New Gallup poll data show the controversy over President Obama's commencement speech at Notre Dame University may be much ado about nothing. Except for fringe church radicals, that is.
The stance of the Catholic church on moral issues has come into the spotlight in recent days with the announcement that President Barack Obama will be giving the commencement address and receiving an honorary degree at the University of Notre Dame in May. ... The argument of those who protest the extension of the invitation to Obama is that Catholics have a distinctly conservative position on these moral issues. That is certainly the case as far as official church doctrine is concerned, but not when it comes to average American Catholics. The new Gallup analysis, based on aggregated data from Gallup's 2006-2008 Values and Beliefs surveys, indicates that Catholics in the United States today are actually more liberal than the non-Catholic population on a number of moral issues, and on others, Catholics have generally the same attitudes. ... Catholics are at least slightly more liberal than non-Catholics on the issues of gambling (an issue to which the Catholic church is not totally opposed), sex between an unmarried man and woman, homosexual relations, and having a baby out of wedlock. Catholics are essentially tied with non-Catholics on the moral acceptability of abortion, divorce, and stem-cell research using human embryos. Only on the death penalty are Catholics slightly less likely than non-Catholics to find the issue morally acceptable.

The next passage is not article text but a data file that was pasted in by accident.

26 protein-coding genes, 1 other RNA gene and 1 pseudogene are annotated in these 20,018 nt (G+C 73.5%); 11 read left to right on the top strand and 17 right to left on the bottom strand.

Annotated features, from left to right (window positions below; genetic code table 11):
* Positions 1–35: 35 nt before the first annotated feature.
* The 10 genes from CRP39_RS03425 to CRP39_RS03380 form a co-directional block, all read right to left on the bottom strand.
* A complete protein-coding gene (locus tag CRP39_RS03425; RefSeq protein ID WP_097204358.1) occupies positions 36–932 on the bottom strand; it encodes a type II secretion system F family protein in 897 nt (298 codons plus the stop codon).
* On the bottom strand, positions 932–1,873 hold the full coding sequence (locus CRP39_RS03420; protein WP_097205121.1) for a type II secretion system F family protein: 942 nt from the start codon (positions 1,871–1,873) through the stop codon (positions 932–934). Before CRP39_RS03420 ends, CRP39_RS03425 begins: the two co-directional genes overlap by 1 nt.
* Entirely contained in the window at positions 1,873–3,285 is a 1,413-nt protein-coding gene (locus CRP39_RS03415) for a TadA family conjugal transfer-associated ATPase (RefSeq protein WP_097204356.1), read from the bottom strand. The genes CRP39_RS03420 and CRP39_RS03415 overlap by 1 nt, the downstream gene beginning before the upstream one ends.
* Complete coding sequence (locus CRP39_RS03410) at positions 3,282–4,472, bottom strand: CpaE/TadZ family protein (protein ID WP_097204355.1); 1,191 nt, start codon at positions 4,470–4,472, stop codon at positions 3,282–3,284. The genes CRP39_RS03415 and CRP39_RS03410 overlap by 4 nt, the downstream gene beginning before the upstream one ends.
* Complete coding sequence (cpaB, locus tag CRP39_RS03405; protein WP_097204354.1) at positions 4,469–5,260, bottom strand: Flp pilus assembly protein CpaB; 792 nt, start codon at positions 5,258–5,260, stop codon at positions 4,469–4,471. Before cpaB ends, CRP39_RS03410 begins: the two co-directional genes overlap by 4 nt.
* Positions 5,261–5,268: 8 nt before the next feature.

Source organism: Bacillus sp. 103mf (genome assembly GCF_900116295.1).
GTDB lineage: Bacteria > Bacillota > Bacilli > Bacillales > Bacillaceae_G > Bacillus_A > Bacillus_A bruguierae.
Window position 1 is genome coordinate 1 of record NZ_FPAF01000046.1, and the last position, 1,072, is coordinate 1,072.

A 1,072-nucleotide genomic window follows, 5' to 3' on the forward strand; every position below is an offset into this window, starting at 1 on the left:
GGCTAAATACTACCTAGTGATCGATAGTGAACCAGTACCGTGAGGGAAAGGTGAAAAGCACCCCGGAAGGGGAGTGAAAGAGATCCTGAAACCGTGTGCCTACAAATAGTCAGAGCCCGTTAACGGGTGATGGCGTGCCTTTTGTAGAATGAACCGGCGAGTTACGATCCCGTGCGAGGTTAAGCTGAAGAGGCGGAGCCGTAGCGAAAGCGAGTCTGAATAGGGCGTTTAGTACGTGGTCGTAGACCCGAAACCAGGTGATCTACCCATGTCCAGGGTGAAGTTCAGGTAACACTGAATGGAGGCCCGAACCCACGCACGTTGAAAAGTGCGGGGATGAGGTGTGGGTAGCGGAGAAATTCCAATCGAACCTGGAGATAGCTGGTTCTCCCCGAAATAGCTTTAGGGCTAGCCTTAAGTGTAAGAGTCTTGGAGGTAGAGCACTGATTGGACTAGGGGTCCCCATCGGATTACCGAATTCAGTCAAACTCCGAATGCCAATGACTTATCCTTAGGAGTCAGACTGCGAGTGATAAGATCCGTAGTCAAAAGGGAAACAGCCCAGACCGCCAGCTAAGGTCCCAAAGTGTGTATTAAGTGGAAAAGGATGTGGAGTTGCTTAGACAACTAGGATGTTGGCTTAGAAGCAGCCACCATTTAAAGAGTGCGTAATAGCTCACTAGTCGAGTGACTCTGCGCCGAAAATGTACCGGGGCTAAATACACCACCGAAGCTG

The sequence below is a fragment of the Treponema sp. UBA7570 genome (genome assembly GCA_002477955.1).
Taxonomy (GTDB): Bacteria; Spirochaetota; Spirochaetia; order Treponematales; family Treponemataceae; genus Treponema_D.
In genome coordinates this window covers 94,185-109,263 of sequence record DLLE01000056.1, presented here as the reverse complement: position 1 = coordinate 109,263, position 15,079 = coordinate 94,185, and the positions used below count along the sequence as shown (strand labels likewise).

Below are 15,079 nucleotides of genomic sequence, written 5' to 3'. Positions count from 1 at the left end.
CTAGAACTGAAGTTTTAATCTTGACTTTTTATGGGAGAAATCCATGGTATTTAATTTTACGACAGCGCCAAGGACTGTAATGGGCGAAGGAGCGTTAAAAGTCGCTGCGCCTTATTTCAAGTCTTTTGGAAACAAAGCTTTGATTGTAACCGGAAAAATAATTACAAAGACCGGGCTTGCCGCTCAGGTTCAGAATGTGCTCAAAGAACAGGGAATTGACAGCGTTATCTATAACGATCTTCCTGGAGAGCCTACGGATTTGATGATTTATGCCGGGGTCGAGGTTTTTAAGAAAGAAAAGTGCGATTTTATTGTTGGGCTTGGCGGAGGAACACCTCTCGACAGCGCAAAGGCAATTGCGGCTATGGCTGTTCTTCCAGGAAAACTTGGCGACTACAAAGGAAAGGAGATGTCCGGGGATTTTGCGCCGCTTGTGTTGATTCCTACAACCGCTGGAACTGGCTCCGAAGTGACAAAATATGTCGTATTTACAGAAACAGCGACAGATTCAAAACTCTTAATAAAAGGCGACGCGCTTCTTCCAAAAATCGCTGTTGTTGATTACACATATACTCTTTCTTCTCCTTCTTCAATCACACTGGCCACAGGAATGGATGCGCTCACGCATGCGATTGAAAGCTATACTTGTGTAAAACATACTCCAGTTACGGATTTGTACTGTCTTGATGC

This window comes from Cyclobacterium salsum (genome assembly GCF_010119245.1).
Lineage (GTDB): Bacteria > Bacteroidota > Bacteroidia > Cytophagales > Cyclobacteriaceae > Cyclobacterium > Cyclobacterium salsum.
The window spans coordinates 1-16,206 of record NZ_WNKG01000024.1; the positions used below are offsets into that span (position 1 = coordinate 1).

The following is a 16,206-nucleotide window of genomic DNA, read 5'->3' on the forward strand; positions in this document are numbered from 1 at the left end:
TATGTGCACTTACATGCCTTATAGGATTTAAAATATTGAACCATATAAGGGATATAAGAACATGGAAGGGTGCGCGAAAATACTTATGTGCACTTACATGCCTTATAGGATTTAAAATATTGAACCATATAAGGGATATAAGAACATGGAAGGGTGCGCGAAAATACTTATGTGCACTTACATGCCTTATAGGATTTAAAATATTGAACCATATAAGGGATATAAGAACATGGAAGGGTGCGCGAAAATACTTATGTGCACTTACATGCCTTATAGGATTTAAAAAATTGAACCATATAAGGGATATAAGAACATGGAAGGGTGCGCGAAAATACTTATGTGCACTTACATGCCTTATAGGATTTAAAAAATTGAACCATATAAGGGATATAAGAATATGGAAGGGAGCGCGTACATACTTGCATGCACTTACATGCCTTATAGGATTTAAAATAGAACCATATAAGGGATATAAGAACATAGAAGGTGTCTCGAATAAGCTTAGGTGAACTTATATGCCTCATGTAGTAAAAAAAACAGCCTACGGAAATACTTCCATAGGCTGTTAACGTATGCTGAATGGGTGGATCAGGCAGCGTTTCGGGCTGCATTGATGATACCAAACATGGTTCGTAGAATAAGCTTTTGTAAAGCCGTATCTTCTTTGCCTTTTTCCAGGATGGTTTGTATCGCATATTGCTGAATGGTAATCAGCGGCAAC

Well, so much for Randall Terry and his ilk, caterwauling ad nauseam about Mr. Obama stepping foot on the Notre Dame campus. They can all pack up and go home now. But that might put a dent in fundraising activities for the church's right fringe. And that would be a real shame, wouldn't it?
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